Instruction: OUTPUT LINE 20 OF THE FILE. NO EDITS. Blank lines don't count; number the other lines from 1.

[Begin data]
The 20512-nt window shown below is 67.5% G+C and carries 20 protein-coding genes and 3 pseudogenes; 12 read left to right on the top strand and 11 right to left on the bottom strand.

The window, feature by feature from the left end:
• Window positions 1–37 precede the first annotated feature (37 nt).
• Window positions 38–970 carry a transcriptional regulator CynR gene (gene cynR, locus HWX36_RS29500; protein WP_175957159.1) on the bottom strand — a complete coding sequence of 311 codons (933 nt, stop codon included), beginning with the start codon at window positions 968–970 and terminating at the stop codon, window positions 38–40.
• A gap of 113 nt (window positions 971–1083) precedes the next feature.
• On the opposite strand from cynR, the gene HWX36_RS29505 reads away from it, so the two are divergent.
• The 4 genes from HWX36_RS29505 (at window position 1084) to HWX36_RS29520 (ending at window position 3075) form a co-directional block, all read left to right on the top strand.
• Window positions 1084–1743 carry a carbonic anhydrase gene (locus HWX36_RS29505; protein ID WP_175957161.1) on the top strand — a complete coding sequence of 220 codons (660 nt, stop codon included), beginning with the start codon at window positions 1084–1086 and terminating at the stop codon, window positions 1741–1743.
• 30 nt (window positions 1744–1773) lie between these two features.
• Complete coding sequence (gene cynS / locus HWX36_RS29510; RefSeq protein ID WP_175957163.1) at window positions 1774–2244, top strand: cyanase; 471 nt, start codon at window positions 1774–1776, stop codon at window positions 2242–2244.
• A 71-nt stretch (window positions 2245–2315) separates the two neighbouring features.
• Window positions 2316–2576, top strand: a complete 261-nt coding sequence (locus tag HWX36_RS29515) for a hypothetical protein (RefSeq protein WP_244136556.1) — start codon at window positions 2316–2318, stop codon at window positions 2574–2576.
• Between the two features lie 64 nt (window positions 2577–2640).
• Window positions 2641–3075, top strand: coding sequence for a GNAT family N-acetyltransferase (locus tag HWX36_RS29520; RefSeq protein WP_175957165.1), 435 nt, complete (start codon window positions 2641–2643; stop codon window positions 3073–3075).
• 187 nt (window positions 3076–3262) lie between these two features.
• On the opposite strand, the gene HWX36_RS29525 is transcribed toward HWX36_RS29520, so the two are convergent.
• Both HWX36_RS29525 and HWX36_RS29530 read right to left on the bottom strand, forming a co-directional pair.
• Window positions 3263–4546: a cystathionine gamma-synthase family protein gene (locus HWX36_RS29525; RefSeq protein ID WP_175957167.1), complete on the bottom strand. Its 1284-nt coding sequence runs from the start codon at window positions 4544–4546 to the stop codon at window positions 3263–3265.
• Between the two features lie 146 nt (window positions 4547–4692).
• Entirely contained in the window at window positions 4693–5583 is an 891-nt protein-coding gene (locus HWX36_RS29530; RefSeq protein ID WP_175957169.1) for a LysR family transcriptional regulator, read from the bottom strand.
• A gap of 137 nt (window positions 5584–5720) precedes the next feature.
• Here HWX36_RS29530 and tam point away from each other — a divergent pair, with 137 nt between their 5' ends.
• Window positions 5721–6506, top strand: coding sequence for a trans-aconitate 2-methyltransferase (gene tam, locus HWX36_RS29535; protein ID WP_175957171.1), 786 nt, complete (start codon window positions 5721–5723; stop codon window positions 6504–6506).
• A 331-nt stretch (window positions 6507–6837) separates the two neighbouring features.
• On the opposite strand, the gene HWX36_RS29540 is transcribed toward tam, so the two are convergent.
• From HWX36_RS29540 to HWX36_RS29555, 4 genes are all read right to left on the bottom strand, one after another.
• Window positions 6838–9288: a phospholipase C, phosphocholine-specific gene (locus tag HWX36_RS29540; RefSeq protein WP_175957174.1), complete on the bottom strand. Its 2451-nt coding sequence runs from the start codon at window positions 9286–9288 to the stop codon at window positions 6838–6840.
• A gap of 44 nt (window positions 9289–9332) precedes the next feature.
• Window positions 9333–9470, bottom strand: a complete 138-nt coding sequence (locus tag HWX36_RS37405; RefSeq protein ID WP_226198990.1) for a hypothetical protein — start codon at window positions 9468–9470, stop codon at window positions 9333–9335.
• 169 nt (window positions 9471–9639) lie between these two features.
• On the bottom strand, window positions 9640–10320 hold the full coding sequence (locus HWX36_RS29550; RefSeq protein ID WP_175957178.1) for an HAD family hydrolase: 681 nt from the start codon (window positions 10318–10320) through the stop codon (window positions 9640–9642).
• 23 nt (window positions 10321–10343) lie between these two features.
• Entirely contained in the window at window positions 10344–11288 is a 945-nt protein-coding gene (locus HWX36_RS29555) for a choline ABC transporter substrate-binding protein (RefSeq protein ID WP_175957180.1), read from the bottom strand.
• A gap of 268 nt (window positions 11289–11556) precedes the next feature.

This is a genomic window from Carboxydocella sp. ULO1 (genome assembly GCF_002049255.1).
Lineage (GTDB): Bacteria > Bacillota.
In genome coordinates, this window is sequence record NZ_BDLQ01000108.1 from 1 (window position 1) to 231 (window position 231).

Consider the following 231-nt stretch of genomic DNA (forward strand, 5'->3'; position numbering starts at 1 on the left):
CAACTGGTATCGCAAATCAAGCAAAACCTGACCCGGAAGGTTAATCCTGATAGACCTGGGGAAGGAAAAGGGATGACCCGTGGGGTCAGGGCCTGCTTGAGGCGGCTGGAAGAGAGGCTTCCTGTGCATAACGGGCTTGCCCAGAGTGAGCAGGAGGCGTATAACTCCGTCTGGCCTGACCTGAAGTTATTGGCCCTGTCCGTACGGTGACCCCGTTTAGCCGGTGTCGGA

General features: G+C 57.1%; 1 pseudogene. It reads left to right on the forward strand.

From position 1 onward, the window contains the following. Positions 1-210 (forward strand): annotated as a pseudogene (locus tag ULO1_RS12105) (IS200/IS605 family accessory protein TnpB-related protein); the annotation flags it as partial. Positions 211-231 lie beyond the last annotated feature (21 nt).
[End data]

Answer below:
• Entirely contained in the window at window positions 4693–5583 is an 891-nt protein-coding gene (locus HWX36_RS29530; RefSeq protein ID WP_175957169.1) for a LysR family transcriptional regulator, read from the bottom strand.